2 Consolidated Appropriations Act, 2016, Public Law 114-113, 114th Cong. (December 18, 2015), 129 Stat. 2280–2281. https://www.congress.gov/114/plaws/publ113/PLAW-114publ113.pdf
mendations for selecting members of the DGAC, including managing biases and conflicts of interest of DGAC members (NASEM, 2017a), and the second provided recommendations for changes to the process used to develop the DGA (Box 1-1) (NASEM, 2017b). These recommendations reflect the 2017 report committee’s stated values for improving the integrity of the DGA process: enhance transparency, manage overall bias and conflict of interest, promote diversity of expertise and experience, support a deliberative process, and adopt state-of-the-art processes and methods (NASEM, 2017b). In the view of the 2017 report committee, “the adoption and widespread translation of the DGA require that they be… viewed as valid, evidence-based, and free of bias and conflicts of interest to the extent possible” (NASEM, 2017b). The committee’s seven recommendations for redesigning the process to develop the DGA were directed toward achieving this goal.
USDA and HHS’s commitment to undertake a transparent, science-driven process for developing the DGA led them to take numerous steps to address the recommendations from the 2017 National Academies reports as they developed the subsequent edition of the DGA (i.e., the 2020–2025 DGA, released in December 2020) (DGA, 2021).
THE COMMITTEE’S TASK
In March 2021, Congress included language in its Consolidated Appropriations Act (Section 796) citing interest in the process used to develop the 2020–2025 DGA,3 particularly related to the extent to which USDA considered in its decision-making the recommendations in the National Academies’ 2017 report, Redesigning the Process for Establishing the Dietary Guidelines for Americans (NASEM, 2017b). The Consolidated Appropriations Act provided funding for USDA to sponsor the present study and outlined the study tasks (Box 1-2). USDA and HHS provided specific questions associated with each of the three tasks (Box 1-2). The tasks excluded providing recommendations for future cycles of the DGA.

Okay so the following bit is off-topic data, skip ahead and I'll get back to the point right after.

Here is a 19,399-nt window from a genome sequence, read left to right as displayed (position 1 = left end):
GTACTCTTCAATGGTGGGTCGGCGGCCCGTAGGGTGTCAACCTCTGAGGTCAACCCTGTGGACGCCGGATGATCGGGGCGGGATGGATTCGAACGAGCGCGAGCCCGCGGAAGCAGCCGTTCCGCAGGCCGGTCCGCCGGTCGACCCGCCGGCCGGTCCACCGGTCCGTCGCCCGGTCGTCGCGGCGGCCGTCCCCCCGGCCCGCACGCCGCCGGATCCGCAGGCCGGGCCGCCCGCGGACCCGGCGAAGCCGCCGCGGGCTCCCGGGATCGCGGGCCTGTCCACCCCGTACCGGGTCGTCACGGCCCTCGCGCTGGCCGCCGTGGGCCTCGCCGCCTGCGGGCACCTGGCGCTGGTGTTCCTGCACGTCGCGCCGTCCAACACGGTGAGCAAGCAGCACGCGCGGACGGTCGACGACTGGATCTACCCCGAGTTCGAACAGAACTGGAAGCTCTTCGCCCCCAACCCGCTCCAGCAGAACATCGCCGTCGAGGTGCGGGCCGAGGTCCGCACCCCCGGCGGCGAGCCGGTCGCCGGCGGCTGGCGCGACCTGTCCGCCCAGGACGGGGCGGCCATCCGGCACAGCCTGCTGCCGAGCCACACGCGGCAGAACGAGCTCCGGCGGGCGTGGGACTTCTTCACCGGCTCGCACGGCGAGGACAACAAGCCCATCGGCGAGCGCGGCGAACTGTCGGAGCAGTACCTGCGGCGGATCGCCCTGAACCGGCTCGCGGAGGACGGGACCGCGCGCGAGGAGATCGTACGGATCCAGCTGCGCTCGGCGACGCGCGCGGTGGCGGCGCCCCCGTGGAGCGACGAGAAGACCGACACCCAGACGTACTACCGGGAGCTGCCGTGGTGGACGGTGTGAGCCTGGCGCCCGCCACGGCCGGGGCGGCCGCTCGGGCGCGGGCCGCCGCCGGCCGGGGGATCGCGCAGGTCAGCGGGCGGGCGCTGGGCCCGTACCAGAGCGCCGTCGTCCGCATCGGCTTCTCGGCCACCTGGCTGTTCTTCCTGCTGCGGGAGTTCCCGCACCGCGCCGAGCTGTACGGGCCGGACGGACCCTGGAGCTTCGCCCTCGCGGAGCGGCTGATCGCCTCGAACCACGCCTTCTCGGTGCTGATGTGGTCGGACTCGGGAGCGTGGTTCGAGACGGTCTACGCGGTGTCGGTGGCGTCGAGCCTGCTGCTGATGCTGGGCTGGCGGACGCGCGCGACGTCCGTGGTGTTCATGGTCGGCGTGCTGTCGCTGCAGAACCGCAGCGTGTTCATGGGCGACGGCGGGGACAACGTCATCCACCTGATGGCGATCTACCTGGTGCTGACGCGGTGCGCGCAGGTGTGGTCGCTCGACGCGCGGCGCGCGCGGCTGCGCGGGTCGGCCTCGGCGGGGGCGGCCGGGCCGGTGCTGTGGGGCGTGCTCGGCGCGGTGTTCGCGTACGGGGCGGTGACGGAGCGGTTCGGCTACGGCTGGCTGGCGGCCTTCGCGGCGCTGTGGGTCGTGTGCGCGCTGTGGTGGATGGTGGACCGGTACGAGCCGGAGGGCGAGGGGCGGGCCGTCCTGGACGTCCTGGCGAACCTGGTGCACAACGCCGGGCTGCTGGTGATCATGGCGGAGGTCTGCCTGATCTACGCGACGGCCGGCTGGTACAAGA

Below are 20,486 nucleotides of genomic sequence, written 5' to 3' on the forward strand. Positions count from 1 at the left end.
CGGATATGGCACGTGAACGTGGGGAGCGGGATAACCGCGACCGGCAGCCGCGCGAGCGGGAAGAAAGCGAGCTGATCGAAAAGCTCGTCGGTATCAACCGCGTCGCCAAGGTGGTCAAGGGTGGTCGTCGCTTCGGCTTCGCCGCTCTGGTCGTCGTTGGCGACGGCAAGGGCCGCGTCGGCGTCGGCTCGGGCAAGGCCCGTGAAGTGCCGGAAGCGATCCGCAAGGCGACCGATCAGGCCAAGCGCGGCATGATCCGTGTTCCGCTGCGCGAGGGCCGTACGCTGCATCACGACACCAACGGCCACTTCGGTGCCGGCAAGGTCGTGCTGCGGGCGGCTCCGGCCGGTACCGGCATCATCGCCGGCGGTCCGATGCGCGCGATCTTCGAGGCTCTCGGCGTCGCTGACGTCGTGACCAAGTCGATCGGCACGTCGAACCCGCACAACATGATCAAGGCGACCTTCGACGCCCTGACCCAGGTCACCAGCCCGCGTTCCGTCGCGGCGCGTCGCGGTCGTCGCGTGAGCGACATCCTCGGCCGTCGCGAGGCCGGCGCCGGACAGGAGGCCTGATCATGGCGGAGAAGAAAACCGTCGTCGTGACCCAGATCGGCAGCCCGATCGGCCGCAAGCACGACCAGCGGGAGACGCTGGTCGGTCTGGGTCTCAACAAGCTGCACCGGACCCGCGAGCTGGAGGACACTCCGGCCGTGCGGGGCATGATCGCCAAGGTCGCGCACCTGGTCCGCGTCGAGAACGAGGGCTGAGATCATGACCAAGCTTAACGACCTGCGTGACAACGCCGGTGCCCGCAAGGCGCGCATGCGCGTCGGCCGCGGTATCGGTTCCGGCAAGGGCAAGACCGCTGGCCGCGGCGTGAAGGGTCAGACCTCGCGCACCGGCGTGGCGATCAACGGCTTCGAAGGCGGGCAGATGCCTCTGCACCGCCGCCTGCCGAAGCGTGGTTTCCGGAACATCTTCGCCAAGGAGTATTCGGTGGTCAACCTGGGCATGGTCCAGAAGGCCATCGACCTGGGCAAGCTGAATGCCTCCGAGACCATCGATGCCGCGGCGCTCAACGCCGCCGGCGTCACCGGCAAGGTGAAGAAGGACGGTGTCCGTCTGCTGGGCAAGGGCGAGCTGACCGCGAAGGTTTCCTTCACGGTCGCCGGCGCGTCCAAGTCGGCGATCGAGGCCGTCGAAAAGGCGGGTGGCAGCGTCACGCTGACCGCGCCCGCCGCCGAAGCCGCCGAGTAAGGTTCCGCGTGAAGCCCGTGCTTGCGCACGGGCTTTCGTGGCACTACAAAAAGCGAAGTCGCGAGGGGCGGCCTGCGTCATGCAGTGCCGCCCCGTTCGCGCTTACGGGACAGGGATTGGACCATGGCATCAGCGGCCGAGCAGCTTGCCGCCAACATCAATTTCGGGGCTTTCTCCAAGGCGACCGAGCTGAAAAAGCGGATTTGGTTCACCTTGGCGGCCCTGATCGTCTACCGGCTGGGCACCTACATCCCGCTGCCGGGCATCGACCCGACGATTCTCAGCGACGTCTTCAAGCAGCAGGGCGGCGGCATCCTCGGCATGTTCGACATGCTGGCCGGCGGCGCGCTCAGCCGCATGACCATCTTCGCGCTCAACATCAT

The National Academies established a committee with expertise in nutrition, dietary assessment, food pattern modeling, systematic review standards and methodologies, clinical nutrition research, systems science, epidemiology, program design and evaluation, life cycle nutrition, public health nutrition, statistics/biostatistics, nutrition education, nutrition policy research and development, federal nutrition program planning, health impact analysis, and continuous process improvement methodologies.
3 Consolidated Appropriations Act, 2021, Public Law 116-260, 117th Cong. (March 2021), 133. https://www.govinfo.gov/content/pkg/CPRT-117HPRT43749/html/CPRT-117HPRT43749.htm.
The committee issued a midcourse report, Evaluating the Process to Develop the Dietary Guidelines for Americans, 2020–2025: A Midcourse Report (NASEM, 2022) in May 2022. The midcourse report described the committee’s research methodology and deliberations, as well as its preliminary findings and conclusions for Task 1 and Task 2 (Box 1-2).
This report provides the committee’s final conclusions for each of the three tasks in its Statement of Task (Box 1-2). The findings and conclusions have been informed by the committee’s integration of additional evidence gathered since the release of the midcourse report—including evidence gathered during open public sessions with subject matter experts as well as employees of USDA and HHS to gain information and insights—and its deliberations during closed sessions and conference calls.
ORGANIZATION OF THE FINAL REPORT